No revival of fake news law amid crackdown

PUTRAJAYA: While the Anti-Fake News Act will not be revived, the government has ordered an immediate crackdown to stop those who are in the habit of putting up fake postings on social media, says Hanipa Maidin.

The Deputy Minister in the Prime Minister’s Department said this came following the Covid-19 outbreak, which saw people making various claims that had caused public fear and concern.

“We need to show that we are serious in tackling lies and fake news. My advice to the public is to be careful with your actions. If you are out to spread lies, we will come after you.

“If we need to make arrests and carry out raids, we will. The crackdown will start immediately, ” he said at a joint press conference with Deputy Communications and Multimedia Minister Datuk Eddin Syazlee Shith.

Hanipa said the government could accept criticisms but spreading fake news, lies and slander was unacceptable.

He cited an example in which a photograph of Lim Guan Eng with Minister in the Prime Minister’s Department Datuk Seri Dr Mujahid Yusof went viral, claiming that the Finance Minister was chairing a Tabung Haji meeting.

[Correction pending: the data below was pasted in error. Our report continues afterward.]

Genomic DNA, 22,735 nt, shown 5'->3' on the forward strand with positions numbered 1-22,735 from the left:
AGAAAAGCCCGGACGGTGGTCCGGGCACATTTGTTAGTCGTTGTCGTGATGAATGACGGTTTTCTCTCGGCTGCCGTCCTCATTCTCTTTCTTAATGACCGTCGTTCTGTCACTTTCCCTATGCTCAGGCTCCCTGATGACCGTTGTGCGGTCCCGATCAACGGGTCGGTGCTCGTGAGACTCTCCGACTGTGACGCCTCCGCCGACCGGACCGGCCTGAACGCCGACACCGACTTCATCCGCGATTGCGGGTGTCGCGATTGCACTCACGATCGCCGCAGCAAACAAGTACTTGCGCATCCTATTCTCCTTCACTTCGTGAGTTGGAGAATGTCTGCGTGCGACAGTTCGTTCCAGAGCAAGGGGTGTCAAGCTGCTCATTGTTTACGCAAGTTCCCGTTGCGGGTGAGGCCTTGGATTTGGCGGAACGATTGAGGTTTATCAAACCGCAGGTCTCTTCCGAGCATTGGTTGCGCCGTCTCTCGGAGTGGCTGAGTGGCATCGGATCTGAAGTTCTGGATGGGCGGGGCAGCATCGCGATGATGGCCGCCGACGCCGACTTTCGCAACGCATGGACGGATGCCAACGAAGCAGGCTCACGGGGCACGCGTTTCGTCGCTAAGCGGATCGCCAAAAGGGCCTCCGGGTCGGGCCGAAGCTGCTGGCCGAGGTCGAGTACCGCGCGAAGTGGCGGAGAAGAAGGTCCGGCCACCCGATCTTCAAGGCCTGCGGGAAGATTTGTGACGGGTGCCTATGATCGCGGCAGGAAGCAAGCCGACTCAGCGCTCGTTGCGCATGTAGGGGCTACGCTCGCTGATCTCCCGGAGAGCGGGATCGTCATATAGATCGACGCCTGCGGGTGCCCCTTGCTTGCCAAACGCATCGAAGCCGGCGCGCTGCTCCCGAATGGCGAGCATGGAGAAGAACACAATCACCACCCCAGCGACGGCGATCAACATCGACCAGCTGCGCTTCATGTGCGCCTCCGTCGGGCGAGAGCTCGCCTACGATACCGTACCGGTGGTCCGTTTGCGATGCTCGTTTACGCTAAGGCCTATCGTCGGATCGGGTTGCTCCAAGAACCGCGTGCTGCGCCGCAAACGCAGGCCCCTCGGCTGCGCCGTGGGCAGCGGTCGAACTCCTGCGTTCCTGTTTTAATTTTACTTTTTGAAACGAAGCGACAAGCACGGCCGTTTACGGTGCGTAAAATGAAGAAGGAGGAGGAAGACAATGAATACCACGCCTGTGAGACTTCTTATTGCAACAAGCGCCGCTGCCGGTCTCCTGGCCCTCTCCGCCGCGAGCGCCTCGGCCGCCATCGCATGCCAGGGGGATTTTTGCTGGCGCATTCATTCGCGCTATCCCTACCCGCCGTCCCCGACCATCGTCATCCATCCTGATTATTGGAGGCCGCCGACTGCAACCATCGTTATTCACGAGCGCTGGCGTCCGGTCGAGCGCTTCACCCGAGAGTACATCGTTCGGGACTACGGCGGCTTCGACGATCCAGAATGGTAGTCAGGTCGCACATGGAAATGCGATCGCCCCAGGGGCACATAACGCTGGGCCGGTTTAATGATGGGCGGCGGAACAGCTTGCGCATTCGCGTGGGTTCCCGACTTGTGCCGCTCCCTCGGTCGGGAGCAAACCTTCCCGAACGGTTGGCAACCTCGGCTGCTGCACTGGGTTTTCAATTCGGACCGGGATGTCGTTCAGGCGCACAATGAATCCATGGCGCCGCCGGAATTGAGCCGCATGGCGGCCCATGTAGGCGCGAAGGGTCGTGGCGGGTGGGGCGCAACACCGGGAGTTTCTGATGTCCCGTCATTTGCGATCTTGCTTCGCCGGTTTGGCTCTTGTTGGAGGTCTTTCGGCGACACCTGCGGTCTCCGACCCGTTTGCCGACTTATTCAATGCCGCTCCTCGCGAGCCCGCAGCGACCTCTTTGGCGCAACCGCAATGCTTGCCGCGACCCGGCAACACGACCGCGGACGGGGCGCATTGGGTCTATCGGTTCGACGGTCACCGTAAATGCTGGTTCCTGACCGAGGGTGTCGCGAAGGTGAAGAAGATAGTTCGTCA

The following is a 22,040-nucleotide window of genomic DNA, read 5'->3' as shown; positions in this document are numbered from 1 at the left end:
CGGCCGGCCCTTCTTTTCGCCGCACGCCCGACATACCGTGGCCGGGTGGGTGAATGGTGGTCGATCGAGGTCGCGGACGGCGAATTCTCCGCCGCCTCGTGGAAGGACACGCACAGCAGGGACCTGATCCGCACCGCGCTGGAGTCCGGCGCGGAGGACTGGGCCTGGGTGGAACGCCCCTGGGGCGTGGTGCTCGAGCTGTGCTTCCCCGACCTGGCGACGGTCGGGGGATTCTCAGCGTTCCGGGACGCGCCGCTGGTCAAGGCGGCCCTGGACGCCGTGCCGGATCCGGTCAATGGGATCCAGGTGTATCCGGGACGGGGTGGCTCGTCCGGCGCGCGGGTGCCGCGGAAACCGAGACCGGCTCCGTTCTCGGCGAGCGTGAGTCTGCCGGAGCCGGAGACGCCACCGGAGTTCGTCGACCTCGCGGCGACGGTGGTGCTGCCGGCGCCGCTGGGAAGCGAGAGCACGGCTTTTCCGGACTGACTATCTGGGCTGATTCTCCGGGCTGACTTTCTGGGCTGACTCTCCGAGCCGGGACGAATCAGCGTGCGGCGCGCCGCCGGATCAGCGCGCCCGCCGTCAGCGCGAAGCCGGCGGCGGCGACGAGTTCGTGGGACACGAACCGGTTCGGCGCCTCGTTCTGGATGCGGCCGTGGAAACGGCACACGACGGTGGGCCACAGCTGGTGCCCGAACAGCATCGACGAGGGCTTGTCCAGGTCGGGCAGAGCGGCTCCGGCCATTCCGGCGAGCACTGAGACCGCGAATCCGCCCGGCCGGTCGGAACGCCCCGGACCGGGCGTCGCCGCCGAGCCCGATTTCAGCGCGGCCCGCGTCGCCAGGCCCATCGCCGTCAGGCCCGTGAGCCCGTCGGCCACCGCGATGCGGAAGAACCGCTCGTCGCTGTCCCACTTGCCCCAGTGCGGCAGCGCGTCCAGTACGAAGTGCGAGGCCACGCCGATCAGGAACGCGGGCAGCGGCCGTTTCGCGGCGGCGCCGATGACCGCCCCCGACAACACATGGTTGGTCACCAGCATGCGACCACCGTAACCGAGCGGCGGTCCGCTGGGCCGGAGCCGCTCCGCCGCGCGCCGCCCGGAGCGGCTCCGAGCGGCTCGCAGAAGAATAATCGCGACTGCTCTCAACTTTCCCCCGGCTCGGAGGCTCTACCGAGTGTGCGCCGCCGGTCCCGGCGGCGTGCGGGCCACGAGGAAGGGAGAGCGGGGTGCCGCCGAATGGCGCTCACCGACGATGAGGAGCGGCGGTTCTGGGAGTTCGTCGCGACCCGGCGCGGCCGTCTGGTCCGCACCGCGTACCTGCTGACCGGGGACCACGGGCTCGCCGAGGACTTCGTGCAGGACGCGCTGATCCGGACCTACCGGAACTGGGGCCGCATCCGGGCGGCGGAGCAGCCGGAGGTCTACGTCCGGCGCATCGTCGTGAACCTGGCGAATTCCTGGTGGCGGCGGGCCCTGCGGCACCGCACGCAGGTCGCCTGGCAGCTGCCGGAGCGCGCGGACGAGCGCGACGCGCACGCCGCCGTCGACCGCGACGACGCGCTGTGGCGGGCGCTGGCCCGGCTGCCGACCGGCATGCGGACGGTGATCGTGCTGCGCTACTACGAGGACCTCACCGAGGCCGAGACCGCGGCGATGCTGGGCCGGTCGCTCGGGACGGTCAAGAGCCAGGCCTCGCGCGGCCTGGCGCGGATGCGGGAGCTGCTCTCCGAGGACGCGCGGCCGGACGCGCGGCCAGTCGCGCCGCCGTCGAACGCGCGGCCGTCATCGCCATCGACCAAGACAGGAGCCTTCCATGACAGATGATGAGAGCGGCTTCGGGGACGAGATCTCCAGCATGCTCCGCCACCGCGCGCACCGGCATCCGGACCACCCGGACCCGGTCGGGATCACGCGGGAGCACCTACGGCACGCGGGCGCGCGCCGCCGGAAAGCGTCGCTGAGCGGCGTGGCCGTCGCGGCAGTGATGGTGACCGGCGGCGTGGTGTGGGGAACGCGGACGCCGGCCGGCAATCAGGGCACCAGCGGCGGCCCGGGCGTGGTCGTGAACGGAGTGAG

“The truth was that Dr Mujahid and his team had met Lim at his office because he is interested with the government’s concept of Rahmatan lil’alamin (mercy to all creation), ” he said.

Hanipa added that existing laws were sufficient to deal with the issue but did not rule out the possibility of drafting a new law on the spread of fake news if the situation persisted.

To date, authorities have taken eight cases involving the spreading of fake news on Covid-19 to court.

Separately, Eddin said it would be the start of the government’s seriousness to tackle fake news, and warned that the authorities will track down those using fake accounts.“We will locate and take stern action against those responsible. Our aim is to address fake news. But rest assured that our action is not discriminatory as we will only go after those who did wrong, ” he said.

Eddin said from January last year until now, eight cases of social media postings involving the royal institution, religion and race had been brought to court.

The Malaysian Communications and Multimedia Commission received 939 complaints, investigated 62 and removed 73 postings.

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